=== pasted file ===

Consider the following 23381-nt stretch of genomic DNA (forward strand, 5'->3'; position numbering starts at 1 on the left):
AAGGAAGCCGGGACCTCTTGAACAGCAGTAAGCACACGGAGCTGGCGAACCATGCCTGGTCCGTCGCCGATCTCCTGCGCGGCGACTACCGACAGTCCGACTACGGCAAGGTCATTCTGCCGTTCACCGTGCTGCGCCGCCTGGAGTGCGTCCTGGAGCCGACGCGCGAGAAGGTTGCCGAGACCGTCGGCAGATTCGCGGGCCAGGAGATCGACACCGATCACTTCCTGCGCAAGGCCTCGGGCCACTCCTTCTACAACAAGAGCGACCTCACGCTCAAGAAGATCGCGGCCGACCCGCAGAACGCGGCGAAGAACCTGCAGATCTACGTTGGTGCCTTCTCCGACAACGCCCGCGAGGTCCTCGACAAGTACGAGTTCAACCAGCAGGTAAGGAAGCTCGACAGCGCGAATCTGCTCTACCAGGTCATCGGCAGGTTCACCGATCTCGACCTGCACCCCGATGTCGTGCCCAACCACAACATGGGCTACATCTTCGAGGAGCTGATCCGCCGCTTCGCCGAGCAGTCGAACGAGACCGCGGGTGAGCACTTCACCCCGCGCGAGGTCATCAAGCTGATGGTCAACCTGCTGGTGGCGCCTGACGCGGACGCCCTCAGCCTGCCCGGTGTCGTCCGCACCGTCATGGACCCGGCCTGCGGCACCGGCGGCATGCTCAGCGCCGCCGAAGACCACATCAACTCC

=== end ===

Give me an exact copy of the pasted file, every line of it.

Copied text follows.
Consider the following 23381-nt stretch of genomic DNA (forward strand, 5'->3'; position numbering starts at 1 on the left):
AAGGAAGCCGGGACCTCTTGAACAGCAGTAAGCACACGGAGCTGGCGAACCATGCCTGGTCCGTCGCCGATCTCCTGCGCGGCGACTACCGACAGTCCGACTACGGCAAGGTCATTCTGCCGTTCACCGTGCTGCGCCGCCTGGAGTGCGTCCTGGAGCCGACGCGCGAGAAGGTTGCCGAGACCGTCGGCAGATTCGCGGGCCAGGAGATCGACACCGATCACTTCCTGCGCAAGGCCTCGGGCCACTCCTTCTACAACAAGAGCGACCTCACGCTCAAGAAGATCGCGGCCGACCCGCAGAACGCGGCGAAGAACCTGCAGATCTACGTTGGTGCCTTCTCCGACAACGCCCGCGAGGTCCTCGACAAGTACGAGTTCAACCAGCAGGTAAGGAAGCTCGACAGCGCGAATCTGCTCTACCAGGTCATCGGCAGGTTCACCGATCTCGACCTGCACCCCGATGTCGTGCCCAACCACAACATGGGCTACATCTTCGAGGAGCTGATCCGCCGCTTCGCCGAGCAGTCGAACGAGACCGCGGGTGAGCACTTCACCCCGCGCGAGGTCATCAAGCTGATGGTCAACCTGCTGGTGGCGCCTGACGCGGACGCCCTCAGCCTGCCCGGTGTCGTCCGCACCGTCATGGACCCGGCCTGCGGCACCGGCGGCATGCTCAGCGCCGCCGAAGACCACATCAACTCC